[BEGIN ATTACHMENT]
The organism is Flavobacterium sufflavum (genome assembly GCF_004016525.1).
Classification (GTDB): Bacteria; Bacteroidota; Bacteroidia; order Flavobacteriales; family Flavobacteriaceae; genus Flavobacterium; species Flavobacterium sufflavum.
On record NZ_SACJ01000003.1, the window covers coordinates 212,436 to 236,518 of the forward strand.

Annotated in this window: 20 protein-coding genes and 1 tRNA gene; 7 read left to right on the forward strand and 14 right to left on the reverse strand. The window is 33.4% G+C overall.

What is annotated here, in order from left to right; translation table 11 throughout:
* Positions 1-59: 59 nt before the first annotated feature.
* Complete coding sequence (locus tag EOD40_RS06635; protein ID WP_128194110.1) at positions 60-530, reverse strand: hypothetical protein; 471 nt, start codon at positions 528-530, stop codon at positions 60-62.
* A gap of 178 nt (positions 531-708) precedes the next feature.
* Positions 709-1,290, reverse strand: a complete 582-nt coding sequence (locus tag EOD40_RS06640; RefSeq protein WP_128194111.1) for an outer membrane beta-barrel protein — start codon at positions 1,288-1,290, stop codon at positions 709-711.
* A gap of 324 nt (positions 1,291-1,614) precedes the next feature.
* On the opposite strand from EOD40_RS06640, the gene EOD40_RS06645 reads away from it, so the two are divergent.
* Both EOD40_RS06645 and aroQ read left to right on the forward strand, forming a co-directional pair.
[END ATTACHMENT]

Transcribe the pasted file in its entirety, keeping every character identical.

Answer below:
The organism is Flavobacterium sufflavum (genome assembly GCF_004016525.1).
Classification (GTDB): Bacteria; Bacteroidota; Bacteroidia; order Flavobacteriales; family Flavobacteriaceae; genus Flavobacterium; species Flavobacterium sufflavum.
On record NZ_SACJ01000003.1, the window covers coordinates 212,436 to 236,518 of the forward strand.

Annotated in this window: 20 protein-coding genes and 1 tRNA gene; 7 read left to right on the forward strand and 14 right to left on the reverse strand. The window is 33.4% G+C overall.

What is annotated here, in order from left to right; translation table 11 throughout:
* Positions 1-59: 59 nt before the first annotated feature.
* Complete coding sequence (locus tag EOD40_RS06635; protein ID WP_128194110.1) at positions 60-530, reverse strand: hypothetical protein; 471 nt, start codon at positions 528-530, stop codon at positions 60-62.
* A gap of 178 nt (positions 531-708) precedes the next feature.
* Positions 709-1,290, reverse strand: a complete 582-nt coding sequence (locus tag EOD40_RS06640; RefSeq protein WP_128194111.1) for an outer membrane beta-barrel protein — start codon at positions 1,288-1,290, stop codon at positions 709-711.
* A gap of 324 nt (positions 1,291-1,614) precedes the next feature.
* On the opposite strand from EOD40_RS06640, the gene EOD40_RS06645 reads away from it, so the two are divergent.
* Both EOD40_RS06645 and aroQ read left to right on the forward strand, forming a co-directional pair.